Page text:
Refugia Newsletter #55
Michigan clean energy law, a circular economy, climate havens, and holiday ideas
Thankfully, husband Ron and I decided to keep things entirely low-key for Thanksgiving this year. My daughter and her husband stopped by, but otherwise, it was just the two of us. Today, we’ll head out to the lake (the Big Lake, I mean) to visit his parents. It’s been a busy few weeks, so I am deeply grateful for a few days of restful downtime.
The last few weeks have been good-busy, though. On November 7, I got to see Robin Wall Kimmerer in person here in Grand Rapids at our beautiful Frederick Meijer Gardens. She was wonderful, of course. If you want a taste of her wisdom, read this beautiful, Thanksgiving-weekend-appropriate article called “Corn Tastes Better on the Honor System.” Better yet, listen to Kimmerer read the piece, either on that page or through the Emergence Magazine podcast.
I also participated in an online panel discussion through New Brunswick Seminary. You can listen to that recording here. Warning: this is some wonky stuff on historical theological imagination regarding the God-human-cosmos nexus.
Keep an eye out for the Advent episodes of the Green Lectionary Podcast, coming out any minute now with a first episode—on the “Little Apocalypse” in Mark 13—featuring Derrick Weston, Ched Myers, and me.
Also in the past three weeks, I recorded for another podcast, spend a fabulous evening with a women’s book club who have been reading Refugia Faith, spoke at two different churches here in Grand Rapids—and of course, taught my classes, went to meetings, and graded two very large sets of student papers. Whew!
I inherited a bunch of table doo-dads from my mother. But it doesn’t seem appropriate to feature pilgrims unironically. So we’ve set up a nightmare scenario here in which cenozoic-era flora and fauna threaten the terrified would-be settlers. Oh no! I think we need a movie version now.
This Week in Climate News
Three stories today: an LNG export ban, a Biden/Xi climate agreement, and Michigan’s landmark climate legislation.
At this point, a ban on the US exporting liquid natural gas (LNG) is only theoretical. In Bill McKibben’s newsletter last week, however, he wrote:
The campaign to convince the Department of Energy that it’s time to stop feeding the president antiquated information, and to shut down the insane mushrooming expansion of Liquefied Natural Gas export facilities, is gathering all kinds of steam.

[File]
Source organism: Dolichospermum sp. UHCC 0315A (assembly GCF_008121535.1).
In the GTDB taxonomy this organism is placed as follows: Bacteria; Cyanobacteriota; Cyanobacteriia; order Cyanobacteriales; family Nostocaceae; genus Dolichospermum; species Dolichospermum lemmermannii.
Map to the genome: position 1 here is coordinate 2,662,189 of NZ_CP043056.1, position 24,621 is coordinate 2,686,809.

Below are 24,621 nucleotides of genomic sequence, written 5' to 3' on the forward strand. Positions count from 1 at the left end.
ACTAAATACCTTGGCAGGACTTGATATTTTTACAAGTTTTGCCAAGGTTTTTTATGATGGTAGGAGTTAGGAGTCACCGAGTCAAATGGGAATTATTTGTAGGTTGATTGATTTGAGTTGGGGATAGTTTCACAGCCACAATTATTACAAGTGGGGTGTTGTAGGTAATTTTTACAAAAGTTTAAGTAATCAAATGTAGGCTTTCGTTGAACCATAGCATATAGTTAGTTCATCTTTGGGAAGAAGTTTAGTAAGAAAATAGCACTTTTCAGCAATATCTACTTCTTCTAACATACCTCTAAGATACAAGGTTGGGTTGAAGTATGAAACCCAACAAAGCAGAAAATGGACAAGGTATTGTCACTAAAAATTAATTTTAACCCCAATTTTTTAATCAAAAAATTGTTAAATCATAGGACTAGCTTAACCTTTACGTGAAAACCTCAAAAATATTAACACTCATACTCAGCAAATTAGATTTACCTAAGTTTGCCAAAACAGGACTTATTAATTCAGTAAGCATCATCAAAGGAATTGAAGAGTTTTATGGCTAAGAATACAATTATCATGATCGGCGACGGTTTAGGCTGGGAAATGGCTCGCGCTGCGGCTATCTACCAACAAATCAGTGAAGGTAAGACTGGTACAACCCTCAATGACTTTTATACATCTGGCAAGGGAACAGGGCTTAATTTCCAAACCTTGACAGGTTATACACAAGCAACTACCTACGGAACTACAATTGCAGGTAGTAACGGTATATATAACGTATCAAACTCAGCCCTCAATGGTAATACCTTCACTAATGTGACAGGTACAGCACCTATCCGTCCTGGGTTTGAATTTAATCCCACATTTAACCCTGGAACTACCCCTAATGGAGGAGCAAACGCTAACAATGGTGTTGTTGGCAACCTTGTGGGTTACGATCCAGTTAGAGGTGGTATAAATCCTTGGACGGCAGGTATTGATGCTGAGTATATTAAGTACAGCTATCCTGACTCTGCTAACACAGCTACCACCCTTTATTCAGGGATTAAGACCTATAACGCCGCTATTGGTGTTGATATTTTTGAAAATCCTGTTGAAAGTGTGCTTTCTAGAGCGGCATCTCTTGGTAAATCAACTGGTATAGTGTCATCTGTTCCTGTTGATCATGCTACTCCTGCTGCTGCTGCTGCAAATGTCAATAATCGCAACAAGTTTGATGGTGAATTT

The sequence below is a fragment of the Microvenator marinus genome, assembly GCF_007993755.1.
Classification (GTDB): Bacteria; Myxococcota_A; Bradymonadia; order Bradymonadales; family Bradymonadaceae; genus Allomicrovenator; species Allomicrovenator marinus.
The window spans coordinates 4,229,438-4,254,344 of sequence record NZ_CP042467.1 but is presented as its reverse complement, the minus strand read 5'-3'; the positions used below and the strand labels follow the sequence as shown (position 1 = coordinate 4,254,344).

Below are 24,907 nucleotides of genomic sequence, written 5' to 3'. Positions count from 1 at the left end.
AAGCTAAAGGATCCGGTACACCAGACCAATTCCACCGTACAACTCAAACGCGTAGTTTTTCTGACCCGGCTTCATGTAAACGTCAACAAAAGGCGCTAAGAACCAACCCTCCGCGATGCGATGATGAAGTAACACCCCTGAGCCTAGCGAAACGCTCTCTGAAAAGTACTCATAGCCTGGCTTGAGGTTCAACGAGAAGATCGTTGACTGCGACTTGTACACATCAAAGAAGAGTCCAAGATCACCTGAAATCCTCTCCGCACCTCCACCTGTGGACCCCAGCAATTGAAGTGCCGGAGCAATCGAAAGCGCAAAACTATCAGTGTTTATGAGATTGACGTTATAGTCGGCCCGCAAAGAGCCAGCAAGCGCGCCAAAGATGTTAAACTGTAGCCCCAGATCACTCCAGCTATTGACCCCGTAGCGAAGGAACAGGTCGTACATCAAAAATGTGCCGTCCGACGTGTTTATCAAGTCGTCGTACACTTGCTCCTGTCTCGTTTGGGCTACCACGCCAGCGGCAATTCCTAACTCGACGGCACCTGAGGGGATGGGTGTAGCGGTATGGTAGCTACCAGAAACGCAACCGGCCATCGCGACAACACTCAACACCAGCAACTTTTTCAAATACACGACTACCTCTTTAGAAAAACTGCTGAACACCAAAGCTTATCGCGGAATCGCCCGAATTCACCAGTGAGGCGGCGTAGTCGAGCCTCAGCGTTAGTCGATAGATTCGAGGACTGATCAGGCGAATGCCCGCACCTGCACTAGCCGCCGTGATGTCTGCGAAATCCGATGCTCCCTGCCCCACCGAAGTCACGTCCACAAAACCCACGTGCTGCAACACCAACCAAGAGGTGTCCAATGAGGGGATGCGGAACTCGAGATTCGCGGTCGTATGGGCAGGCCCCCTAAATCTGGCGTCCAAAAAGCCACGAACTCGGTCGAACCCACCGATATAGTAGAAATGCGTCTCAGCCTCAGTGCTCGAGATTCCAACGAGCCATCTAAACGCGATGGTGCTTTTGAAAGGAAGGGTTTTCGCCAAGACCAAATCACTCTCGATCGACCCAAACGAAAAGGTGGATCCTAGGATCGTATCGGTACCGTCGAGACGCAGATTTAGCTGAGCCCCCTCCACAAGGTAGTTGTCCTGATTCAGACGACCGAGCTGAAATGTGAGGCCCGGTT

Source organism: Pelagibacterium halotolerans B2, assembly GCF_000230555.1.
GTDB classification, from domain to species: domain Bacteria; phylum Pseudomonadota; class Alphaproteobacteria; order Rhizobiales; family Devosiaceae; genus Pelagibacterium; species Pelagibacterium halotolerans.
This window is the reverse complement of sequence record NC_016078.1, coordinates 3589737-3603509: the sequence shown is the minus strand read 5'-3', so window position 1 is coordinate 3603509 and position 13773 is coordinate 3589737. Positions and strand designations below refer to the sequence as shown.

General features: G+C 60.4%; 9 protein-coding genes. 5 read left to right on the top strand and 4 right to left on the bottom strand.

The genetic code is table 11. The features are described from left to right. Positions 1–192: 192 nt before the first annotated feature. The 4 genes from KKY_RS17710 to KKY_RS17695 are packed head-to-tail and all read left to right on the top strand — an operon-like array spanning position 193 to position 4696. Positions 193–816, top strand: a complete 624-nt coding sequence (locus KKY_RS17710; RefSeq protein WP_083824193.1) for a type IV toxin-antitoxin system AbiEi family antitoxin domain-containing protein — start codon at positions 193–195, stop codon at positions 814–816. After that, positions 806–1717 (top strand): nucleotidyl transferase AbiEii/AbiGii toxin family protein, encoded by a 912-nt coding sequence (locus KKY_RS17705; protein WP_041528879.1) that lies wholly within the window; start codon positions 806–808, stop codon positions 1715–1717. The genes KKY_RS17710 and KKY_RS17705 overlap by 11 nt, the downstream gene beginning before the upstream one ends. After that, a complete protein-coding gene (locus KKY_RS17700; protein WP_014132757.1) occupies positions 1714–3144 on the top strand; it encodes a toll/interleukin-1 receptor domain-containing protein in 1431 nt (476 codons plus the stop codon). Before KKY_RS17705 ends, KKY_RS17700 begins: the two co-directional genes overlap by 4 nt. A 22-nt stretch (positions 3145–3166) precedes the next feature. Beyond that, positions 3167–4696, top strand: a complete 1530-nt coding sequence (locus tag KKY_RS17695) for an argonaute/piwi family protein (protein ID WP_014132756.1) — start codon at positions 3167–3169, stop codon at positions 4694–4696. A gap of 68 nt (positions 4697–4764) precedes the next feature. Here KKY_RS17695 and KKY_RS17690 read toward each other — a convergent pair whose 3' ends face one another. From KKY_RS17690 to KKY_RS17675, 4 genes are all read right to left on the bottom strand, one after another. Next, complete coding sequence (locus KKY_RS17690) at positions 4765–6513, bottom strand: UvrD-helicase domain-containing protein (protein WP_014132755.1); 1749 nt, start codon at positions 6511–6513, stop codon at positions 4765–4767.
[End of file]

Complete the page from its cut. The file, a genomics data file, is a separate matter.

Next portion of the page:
McKibben features young TikTok-ers, who have taken to their platforms to get young people involved in pressuring Pres. Biden and Department of Energy head, Jennifer Granholm, to put an end to current plans to expand US LNG export facilities and demand that “no other project will be approved, or even considered, until there’s been an exhaustive rewrite of the criteria taking into account the latest science and economics.”
If you want to join this fight, please do. McKibben’s newsletter offers ways to make your voice heard.
On Nov. 14, the US State Department announced that talks between Pres. Biden and Xi Jinping resulted in an important—if somewhat vague—agreement on reducing greenhouse gas emissions. According to an article by Zack Colman in Politico:
China, the world’s largest climate polluter, has agreed in a deal with the United States to reduce planet-warming emissions from the power sector this decade and committed for the first time to curb all greenhouse gases. …
China made concessions in the deal aimed at mitigating climate change despite broader geopolitical and economic tensions between the two nations, according to longtime observers of the relationship. This has inspired hope the pact could endure — taming rising temperatures is impossible without more aggressive action from both nations, which together account for nearly two-fifths of planet-heating gases.
The problem here is that both the US and China have a long way to go on energy transition; meanwhile, we need each other and we’re competitors. It’s rather a case of “You go first!” “OK, I will if you go first!” Anyway, observers note that the agreement leaves a lot to work on yet, but it’s a good signal-setting thing leading into COP 28.